Running Events at Edinburgh’s Summer Festivals – First-hand Experiences

From a discussion at the September 2013 Beltane Twilight

Tips and insights from Beltane Network members who have organised a show at one of Edinburgh’s summer festivals (and who lived to tell the tale).


There are big leafleting companies that have display boxes all over the city of Edinburgh. However, broad coverage does not necessarily convert into an audience, so think before spending your money on this type of promotion. Intelligent, targeted communications sent to pertinent and specific interest organisations are more likely to be effective, and (your time aside) this approach is free.

Working with large, corporate festivals

If your event is part of something like the Edinburgh International Book Festival, you are pretty much guaranteed a good turnout on the day. An organisation like the Book Festival also worries about the organisation for you, making your own experience pretty stress-free. However, there are disadvantages to working with the more corporate festivals:

  • Your audience may be big, but it’s probably not diverse – expect to get mainly the ‘chattering classes’
  • When you get rid of the responsibility, you also get rid of the control – your final event may not be quite what you envisaged
  • You will have to pay for the organisation to do the work on your behalf – usually hundreds, if not thousands, of pounds

Don’t automatically be put off by the money aspect of larger festivals, though. If you take into account the cost of your own time, paying someone else to do the work for you could turn out to be fairly good value-for-money.

Don’t dismiss the smaller festivals

Working with smaller festivals usually means you have to do a lot more work yourself, but you won’t have to pay the festival nearly as much to be part of it. Some small festivals, like the Just Festival, are relatively niche but have a loyal following, meaning you can still get good audience numbers. You may get a somewhat more diverse audience at a smaller festival (but don’t expect miracles).

Get your copy right

If your title and show description are dull, no amount of marketing can compensate. Spend time making your title appealing (i.e. meaningful, provocative and SHORT), and make sure your description is punchy and exciting. Read your advert back – would you go? If not, start again, it’s worth it – get this bit right and your show will sell itself.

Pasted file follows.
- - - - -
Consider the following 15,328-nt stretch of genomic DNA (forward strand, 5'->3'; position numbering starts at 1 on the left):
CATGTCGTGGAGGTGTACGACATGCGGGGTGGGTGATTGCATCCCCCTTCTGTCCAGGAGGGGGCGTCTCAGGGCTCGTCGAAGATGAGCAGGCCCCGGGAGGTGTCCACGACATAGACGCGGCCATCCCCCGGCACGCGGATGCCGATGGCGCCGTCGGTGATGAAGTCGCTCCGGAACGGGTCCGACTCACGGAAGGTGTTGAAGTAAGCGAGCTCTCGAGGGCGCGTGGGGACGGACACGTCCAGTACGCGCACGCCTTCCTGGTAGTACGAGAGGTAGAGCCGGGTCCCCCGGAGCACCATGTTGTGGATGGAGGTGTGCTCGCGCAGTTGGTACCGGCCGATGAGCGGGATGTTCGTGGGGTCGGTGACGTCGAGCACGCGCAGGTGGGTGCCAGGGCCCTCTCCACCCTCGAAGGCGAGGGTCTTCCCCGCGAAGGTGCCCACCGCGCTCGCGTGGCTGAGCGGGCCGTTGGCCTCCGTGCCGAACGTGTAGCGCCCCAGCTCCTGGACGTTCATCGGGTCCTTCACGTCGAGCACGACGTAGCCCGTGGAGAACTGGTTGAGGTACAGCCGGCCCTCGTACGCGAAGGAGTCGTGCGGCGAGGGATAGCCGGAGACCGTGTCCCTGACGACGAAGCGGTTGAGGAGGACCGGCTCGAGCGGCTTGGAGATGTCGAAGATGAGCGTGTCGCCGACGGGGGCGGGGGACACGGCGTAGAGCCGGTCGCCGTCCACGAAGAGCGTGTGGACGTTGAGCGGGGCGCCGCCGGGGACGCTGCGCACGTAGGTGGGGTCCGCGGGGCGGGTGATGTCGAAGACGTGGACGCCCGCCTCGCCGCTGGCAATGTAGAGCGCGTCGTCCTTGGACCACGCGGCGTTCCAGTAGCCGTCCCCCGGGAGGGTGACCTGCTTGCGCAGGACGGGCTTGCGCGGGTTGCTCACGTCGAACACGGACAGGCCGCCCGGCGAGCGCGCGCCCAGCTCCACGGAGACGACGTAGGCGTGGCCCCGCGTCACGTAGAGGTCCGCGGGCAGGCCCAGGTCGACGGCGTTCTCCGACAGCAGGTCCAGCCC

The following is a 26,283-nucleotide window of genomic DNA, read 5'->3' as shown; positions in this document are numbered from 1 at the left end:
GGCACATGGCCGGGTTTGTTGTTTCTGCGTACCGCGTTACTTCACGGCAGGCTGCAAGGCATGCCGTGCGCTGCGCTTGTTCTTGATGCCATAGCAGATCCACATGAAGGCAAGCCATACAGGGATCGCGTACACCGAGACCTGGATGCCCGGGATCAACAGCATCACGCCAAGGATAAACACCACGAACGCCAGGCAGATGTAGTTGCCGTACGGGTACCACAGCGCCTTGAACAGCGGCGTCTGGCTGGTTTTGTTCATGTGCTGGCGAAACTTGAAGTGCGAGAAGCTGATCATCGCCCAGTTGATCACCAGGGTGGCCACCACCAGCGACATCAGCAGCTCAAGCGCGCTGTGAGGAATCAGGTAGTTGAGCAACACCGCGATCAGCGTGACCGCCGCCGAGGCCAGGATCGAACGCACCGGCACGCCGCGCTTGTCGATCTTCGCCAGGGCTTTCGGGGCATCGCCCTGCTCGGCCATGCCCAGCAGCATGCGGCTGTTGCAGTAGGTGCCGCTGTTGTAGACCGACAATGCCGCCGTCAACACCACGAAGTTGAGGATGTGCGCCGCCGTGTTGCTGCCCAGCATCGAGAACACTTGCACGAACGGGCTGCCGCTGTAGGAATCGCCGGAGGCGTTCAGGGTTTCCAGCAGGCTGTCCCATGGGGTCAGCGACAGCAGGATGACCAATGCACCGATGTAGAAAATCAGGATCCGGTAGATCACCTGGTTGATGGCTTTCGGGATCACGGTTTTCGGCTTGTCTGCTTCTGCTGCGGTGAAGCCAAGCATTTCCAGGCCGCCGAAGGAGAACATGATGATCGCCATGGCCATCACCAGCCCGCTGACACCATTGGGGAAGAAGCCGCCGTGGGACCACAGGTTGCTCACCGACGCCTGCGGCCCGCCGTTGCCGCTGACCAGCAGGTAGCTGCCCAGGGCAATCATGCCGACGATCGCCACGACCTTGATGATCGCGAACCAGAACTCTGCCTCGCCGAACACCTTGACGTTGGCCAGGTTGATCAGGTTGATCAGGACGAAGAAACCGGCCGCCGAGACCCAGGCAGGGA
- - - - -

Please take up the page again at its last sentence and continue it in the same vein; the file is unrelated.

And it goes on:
Time it right

Even if your event is not officially part of a festival, try and time showpiece occasions so that they coincide with a festival on a related theme. For example, if you’re organising a major university event which has a historical slant, hold it in late November when Scotland’s History Festival is on. With clever use of social media and the like, you’ll be able to cross-promote to a ready-made audience.

Partner up

Working on an event in partnership with another organisation gives you access to all their contacts and resources. We know of someone who organised an event in partnership with a theatre company and, as a result, their event was promoted to that company’s theatrical contacts and the company’s flyering team promoted the show on Edinburgh’s Royal Mile. The event organiser could not have got this exposure working on her own.

As well as exposure, partnering up is a chance to access expertise. If you’ve never put on a show at a particular festival before, try and work with someone who has been through the process already; this is especially important for the less genteel festivals (e.g. the Edinburgh Fringe).

Remember that festival audiences are different from usual

The audience you’ll get in Edinburgh over the summer is not the usual audience you’d get in Edinburgh. This can work to your advantage: you’ll get people from a broader geographic area, and people who wouldn’t usually be that interested in your show may come just to fill a gap in their day of festival-ing (and end up being glad they did).

Do remember, though, that while there are more people in Edinburgh in the summer, your competition for an audience will be at an all-time high, so don’t be despondent if your audience is smaller than you’re used to.

Why are you doing it?

“Why?” is a question howled by many in Edinburgh in August. Seriously, though, think why you’re doing what you’re doing. Putting on a whole Fringe run sounds like great fun, but will it really help you meet your engagement aims better than doing a one-off show? Be sure you are using your time and energy wisely.